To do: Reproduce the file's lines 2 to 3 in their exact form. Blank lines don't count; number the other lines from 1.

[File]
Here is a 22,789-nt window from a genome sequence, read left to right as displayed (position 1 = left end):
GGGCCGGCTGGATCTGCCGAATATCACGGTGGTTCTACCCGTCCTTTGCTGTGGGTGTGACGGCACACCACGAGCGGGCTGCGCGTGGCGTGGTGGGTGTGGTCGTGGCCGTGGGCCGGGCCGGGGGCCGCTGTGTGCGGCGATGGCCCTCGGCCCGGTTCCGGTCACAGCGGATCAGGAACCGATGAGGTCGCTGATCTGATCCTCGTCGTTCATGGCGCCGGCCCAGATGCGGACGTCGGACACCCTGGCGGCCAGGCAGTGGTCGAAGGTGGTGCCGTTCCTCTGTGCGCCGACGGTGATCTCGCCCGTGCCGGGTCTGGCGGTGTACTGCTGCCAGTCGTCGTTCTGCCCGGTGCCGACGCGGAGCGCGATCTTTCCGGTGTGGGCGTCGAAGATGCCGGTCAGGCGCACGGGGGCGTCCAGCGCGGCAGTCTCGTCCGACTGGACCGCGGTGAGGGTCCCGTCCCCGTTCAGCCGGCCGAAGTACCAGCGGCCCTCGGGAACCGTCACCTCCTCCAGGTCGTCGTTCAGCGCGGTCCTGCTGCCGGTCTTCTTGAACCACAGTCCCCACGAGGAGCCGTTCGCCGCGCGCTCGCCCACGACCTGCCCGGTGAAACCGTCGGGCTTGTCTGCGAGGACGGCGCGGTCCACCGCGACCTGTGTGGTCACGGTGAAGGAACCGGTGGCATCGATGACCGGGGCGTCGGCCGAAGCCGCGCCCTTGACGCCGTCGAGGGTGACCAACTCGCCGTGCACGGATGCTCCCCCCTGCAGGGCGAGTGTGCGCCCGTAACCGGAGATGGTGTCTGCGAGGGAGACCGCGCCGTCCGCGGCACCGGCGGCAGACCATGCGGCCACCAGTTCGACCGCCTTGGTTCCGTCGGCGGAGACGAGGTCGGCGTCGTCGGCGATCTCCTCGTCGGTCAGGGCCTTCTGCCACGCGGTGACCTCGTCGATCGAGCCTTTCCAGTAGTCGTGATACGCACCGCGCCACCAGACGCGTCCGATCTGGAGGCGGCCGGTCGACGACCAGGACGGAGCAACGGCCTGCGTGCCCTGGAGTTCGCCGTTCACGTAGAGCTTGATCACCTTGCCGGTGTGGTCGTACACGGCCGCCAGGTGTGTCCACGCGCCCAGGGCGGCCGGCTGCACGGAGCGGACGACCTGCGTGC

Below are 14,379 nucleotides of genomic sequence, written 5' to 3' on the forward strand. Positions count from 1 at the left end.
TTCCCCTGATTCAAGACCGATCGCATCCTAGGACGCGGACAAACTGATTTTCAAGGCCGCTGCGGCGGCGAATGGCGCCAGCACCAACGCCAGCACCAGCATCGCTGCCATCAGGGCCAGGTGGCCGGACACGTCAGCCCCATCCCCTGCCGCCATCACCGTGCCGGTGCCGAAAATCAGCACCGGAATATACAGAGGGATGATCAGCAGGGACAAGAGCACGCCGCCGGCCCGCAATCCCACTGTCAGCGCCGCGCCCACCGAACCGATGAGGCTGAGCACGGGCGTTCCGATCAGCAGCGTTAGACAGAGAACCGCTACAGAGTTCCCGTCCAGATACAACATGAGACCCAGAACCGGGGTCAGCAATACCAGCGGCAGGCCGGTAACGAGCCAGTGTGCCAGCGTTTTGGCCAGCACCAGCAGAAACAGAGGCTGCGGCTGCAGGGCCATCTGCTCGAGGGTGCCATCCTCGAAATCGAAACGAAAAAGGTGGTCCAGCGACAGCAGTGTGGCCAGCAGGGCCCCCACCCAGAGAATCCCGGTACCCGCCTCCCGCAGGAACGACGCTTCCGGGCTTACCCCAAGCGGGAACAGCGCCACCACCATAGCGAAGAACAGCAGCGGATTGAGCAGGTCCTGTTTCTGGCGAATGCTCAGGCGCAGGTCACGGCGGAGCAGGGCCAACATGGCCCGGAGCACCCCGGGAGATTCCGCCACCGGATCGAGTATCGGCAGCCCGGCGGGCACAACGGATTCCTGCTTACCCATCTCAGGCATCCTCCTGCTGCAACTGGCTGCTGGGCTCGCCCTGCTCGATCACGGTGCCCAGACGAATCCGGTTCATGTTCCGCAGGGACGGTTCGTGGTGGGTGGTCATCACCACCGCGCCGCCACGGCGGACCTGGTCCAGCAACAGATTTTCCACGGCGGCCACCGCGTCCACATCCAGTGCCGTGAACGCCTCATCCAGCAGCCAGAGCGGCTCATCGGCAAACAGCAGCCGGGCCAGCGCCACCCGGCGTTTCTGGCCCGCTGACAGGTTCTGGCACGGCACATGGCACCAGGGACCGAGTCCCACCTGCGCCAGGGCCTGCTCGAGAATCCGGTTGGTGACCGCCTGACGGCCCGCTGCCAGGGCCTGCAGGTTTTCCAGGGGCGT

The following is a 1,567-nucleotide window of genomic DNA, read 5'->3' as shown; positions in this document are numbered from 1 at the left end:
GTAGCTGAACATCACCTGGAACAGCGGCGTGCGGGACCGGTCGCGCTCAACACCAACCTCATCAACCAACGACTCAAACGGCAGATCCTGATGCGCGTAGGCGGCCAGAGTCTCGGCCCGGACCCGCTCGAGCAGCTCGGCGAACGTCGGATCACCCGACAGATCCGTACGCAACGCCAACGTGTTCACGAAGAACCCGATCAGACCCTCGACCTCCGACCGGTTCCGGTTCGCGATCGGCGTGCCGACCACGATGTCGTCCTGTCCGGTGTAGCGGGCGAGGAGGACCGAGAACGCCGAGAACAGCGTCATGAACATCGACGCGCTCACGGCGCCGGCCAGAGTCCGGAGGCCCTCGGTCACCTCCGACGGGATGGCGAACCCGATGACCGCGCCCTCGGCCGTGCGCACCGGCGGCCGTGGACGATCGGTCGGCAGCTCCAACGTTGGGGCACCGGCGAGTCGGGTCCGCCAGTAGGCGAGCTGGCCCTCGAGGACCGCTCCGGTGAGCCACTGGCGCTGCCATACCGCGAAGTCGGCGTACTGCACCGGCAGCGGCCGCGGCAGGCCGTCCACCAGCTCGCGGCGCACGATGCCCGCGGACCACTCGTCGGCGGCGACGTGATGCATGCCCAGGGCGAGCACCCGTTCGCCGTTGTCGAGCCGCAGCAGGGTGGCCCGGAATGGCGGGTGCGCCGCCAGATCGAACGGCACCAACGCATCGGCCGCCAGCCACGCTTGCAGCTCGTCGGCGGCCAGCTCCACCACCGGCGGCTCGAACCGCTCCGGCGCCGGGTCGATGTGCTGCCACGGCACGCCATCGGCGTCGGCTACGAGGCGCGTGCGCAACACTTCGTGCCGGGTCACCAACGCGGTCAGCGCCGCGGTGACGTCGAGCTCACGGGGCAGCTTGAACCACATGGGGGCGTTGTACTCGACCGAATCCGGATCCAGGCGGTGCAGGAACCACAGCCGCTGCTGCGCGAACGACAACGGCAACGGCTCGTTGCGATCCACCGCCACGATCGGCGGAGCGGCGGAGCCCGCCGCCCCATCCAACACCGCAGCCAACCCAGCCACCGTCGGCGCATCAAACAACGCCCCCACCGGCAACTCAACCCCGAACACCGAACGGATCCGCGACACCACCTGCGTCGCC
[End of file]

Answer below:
GGGCCGGCTGGATCTGCCGAATATCACGGTGGTTCTACCCGTCCTTTGCTGTGGGTGTGACGGCACACCACGAGCGGGCTGCGCGTGGCGTGGTGGGTGTGGTCGTGGCCGTGGGCCGGGCCGGGGGCCGCTGTGTGCGGCGATGGCCCTCGGCCCGGTTCCGGTCACAGCGGATCAGGAACCGATGAGGTCGCTGATCTGATCCTCGTCGTTCATGGCGCCGGCCCAGATGCGGACGTCGGACACCCTGGCGGCCAGGCAGTGGTCGAAGGTGGTGCCGTTCCTCTGTGCGCCGACGGTGATCTCGCCCGTGCCGGGTCTGGCGGTGTACTGCTGCCAGTCGTCGTTCTGCCCGGTGCCGACGCGGAGCGCGATCTTTCCGGTGTGGGCGTCGAAGATGCCGGTCAGGCGCACGGGGGCGTCCAGCGCGGCAGTCTCGTCCGACTGGACCGCGGTGAGGGTCCCGTCCCCGTTCAGCCGGCCGAAGTACCAGCGGCCCTCGGGAACCGTCACCTCCTCCAGGTCGTCGTTCAGCGCGGTCCTGCTGCCGGTCTTCTTGAACCACAGTCCCCACGAGGAGCCGTTCGCCGCGCGCTCGCCCACGACCTGCCCGGTGAAACCGTCGGGCTTGTCTGCGAGGACGGCGCGGTCCACCGCGACCTGTGTGGTCACGGTGAAGGAACCGGTGGCATCGATGACCGGGGCGTCGGCCGAAGCCGCGCCCTTGACGCCGTCGAGGGTGACCAACTCGCCGTGCACGGATGCTCCCCCCTGCAGGGCGAGTGTGCGCCCGTAACCGGAGATGGTGTCTGCGAGGGAGACCGCGCCGTCCGCGGCACCGGCGGCAGACCATGCGGCCACCAGTTCGACCGCCTTGGTTCCGTCGGCGGAGACGAGGTCGGCGTCGTCGGCGATCTCCTCGTCGGTCAGGGCCTTCTGCCACGCGGTGACCTCGTCGATCGAGCCTTTCCAGTAGTCGTGATACGCACCGCGCCACCAGACGCGTCCGATCTGGAGGCGGCCGGTCGACGACCAGGACGGAGCAACGGCCTGCGTGCCCTGGAGTTCGCCGTTCACGTAGAGCTTGATCACCTTGCCGGTGTGGTCGTACACGGCCGCCAGGTGTGTCCACGCGCCCAGGGCGGCCGGCTGCACGGAGCGGACGACCTGCGTGC

Below are 14,379 nucleotides of genomic sequence, written 5' to 3' on the forward strand. Positions count from 1 at the left end.